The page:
All weekend long, the New York Yankees had to hear about their slow start as it compared to the surprising fast start by the New York Mets. Well, now the Yankees know how the Mets feel much of the time ("Yankees! Yankees! Yankees!"). While the young, homegrown, energized Mets were building on the momentum of their inspiring opening-day start by Johan Santana and taking advantage of Citi Field's new dimensions, with a sweep of the Atlanta Braves, led by R.A. Dickey's solid performance, Lucas Duda's two-homer game, David Wright's sizzling start, Jon Niese's six no-hit innings, Ruben Tejada's four-hit game and the stellar work of the bullpen, and then beating the Washington Nationals in the series opener, keyed by Kirk Nieuwenhuis' first career home run and Daniel Murphy's defense and walkoff single, the Yankees were looking old, slow, overweight and creaky -- baseball's version of the Titanic (had to get an obligatory 100-year anniversary reference in here somewhere) -- when they were swept by the Tampa Bay Rays, after CC Sabathia, Hiroki Kuroda and Mariano Rivera got rocked, they made base-running, fielding and managing blunders galore and couldn't get any big hits in the late innings (and I think I just set a record for the longest sentence ever written).
The Yankees recovered, of course, because, well, they're the Yankees. One advantage to having a veteran team is they are experienced and aren't prone to panic. And one of the most experienced players they have, Derek Jeter, led the team out of their morass. The shortstop sparked the offense with a 4-for-4 game while Ivan Nova threw seven quality innings in the 6-2 victory on Monday. On Tuesday, though Freddy Garcia was mediocre and threw five wild pitches (just in case anyone was missing A.J. Burnett), Jeter led off the game with a home run, Raul Ibanez won it with a 12th-inning ground-rule double and the bullpen tossed seven-plus scoreless innings, as they won, 5-4. And they did it again on Wednesday, overcoming a rough outing by Sabathia, but the bullpen threw four more scoreless innings and Nick Swisher was the hero du jour, with a two-run homer in the top of the 10th inning.
Meanwhile, the Mets, who needed a good start more than any other team to avoid a doomsday scenario, took their first "Well, that didn't last long -- these are the Mets after all" hit when Wright broke his pinky. They then sent out a Triple-A lineup in their first loss on Tuesday, as the previous night's hero, Murphy, botched three separate potential double plays, spoiling Dillon Gee's chance at a win. The offense failed again in Wednesday's 4-0 loss (which fittingly came on the 50th anniversary of the franchise's first-ever game), a matchup between Santana and Stephen Strasburg, and the bullpen walked seven batters, as the Nationals scored their runs on a wild pitch, two bases-loaded walks and a groundout, which was very 1962 Mets-like. Maybe Roger Craig should have relieved Santana instead of throwing out the ceremonial first pitch. And the honeymoon is surely over for Jason Bay (ok, there really never was a honeymoon), as the Citi Field fans have made it clear with their booing that they want an annulment. Maybe Kris Humphries can give them some tips. The Mets are 4-2, though, and there's nothing wrong with that.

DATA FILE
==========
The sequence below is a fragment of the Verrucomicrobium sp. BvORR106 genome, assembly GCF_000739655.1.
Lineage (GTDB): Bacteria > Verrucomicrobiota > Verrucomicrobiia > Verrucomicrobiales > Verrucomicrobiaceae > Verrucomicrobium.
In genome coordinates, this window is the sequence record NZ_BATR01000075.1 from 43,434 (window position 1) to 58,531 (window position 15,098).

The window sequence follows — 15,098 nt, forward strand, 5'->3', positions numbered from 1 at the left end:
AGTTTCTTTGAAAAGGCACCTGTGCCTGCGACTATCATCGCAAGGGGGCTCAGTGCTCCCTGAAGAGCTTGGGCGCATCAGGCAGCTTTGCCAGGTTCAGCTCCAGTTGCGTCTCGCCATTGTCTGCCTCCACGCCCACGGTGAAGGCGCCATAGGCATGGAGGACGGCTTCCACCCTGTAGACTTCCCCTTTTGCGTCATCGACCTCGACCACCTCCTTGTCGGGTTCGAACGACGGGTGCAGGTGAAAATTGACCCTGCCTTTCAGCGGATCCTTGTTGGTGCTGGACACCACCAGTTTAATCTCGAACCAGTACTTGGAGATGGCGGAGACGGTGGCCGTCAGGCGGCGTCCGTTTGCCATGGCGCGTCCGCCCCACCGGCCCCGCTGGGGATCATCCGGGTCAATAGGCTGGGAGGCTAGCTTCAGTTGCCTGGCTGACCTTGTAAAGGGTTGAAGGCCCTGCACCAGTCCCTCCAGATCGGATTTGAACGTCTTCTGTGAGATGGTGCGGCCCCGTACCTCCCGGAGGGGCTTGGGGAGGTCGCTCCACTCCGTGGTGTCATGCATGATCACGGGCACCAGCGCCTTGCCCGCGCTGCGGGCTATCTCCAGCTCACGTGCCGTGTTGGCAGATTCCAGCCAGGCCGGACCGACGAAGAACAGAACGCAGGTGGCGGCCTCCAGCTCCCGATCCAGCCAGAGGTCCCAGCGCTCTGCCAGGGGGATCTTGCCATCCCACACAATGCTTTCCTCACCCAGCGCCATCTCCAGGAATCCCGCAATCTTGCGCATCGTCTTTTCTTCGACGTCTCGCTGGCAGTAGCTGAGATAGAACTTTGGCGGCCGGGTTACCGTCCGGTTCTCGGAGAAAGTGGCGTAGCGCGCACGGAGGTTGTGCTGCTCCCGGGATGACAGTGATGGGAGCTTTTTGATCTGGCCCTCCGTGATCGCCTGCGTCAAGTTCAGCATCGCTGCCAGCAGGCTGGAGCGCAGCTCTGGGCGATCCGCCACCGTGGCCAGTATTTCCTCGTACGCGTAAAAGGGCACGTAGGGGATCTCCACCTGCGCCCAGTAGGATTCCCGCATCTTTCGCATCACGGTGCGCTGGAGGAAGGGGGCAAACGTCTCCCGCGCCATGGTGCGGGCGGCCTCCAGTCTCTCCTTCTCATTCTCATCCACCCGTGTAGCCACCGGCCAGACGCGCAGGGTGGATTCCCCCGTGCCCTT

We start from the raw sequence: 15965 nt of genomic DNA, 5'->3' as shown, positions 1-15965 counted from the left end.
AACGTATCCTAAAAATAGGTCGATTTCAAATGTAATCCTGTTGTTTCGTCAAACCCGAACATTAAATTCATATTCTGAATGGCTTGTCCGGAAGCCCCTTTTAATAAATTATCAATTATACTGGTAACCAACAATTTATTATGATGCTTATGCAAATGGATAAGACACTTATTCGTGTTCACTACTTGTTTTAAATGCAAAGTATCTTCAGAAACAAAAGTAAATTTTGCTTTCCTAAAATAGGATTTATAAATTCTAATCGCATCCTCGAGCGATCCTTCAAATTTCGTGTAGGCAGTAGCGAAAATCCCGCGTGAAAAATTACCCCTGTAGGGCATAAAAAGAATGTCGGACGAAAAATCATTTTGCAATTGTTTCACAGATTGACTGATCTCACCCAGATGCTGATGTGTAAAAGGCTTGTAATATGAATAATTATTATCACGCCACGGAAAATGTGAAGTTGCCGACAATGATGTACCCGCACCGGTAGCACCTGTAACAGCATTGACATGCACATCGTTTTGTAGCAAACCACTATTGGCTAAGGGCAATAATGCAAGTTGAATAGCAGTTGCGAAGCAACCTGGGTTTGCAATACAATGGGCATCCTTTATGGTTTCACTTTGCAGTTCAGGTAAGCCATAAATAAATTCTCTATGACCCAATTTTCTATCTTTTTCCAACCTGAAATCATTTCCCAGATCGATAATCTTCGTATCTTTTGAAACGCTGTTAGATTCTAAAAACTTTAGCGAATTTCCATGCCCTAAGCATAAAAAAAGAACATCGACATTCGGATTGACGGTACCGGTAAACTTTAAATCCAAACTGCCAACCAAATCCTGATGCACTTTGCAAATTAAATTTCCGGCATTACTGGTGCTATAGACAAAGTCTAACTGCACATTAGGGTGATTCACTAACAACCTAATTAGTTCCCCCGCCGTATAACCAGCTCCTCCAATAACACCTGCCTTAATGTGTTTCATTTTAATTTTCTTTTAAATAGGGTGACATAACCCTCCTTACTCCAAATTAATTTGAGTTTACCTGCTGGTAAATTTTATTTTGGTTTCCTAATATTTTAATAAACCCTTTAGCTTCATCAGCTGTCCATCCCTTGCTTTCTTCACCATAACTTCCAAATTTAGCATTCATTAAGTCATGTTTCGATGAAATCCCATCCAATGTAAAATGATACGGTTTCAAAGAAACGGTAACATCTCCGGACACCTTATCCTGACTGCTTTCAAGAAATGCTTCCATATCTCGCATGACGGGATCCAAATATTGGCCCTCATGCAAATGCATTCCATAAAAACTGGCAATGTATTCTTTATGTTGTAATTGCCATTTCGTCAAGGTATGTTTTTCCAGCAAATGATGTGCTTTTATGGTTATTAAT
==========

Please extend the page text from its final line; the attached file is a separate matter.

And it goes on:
And now on to the other top stories of the week in the world of New York sports.
Rangers 4, Senators 2: The New York Rangers began the week with their coach being fined $20,000 after John Tortorella went on a rant about the Pittsburgh Penguins after Brooks Orpik's knee-on-knee hit to Derek Stepan. The large fine kind of proved Tortorella's point: The Penguins get special treatment. How dare anyone say anything negative about Pittsburgh? The Rangers then ended the regular season with a 4-1 loss to the Washington Capitals on Saturday, thwarting their attempt at attaining the Presidents' Trophy. On Tuesday, they signed former Boston College star Chris Kreider, who didn't play on Thursday, when the real season began, and much like the Yankees' captain did when he kick-started the Bombers' winning streak, the Rangers' captain kicked off the postseason by setting the tone with four bone-crunching hits in the early going and getting the Blueshirts on the scoreboard first, in the 4-2 victory. Ryan Callahan (goal, plus-1, seven hits, one blocked shot) plays playoff hockey every game -- it's everyone else that tries to step up and match his intensity. But what the Rangers feared most about the Senators -- their speed, up-tempo game and controlling the puck -- reared its ugly head for a large chunk of the second period, but, after Henrik Lundqvist kept Ottawa at bay, John Tortorella's timeout reversed the momentum, which resulted in Marian Gaborik scoring a goal-scorer's goal, Brian Boyle finding the back of the net and they poured it on in the third with a Brad Richards goal (set up nicely by Carl Hagelin). Ottawa scored two late window-dressing goals when the Rangers took their foot off the pedal, but Lundqvist was at the top of his game (30 saves), they were 3-for-3 on the penalty kill, the defense did its usual job and Artem Anisimov chipped in with two assists. One down, 15 to go.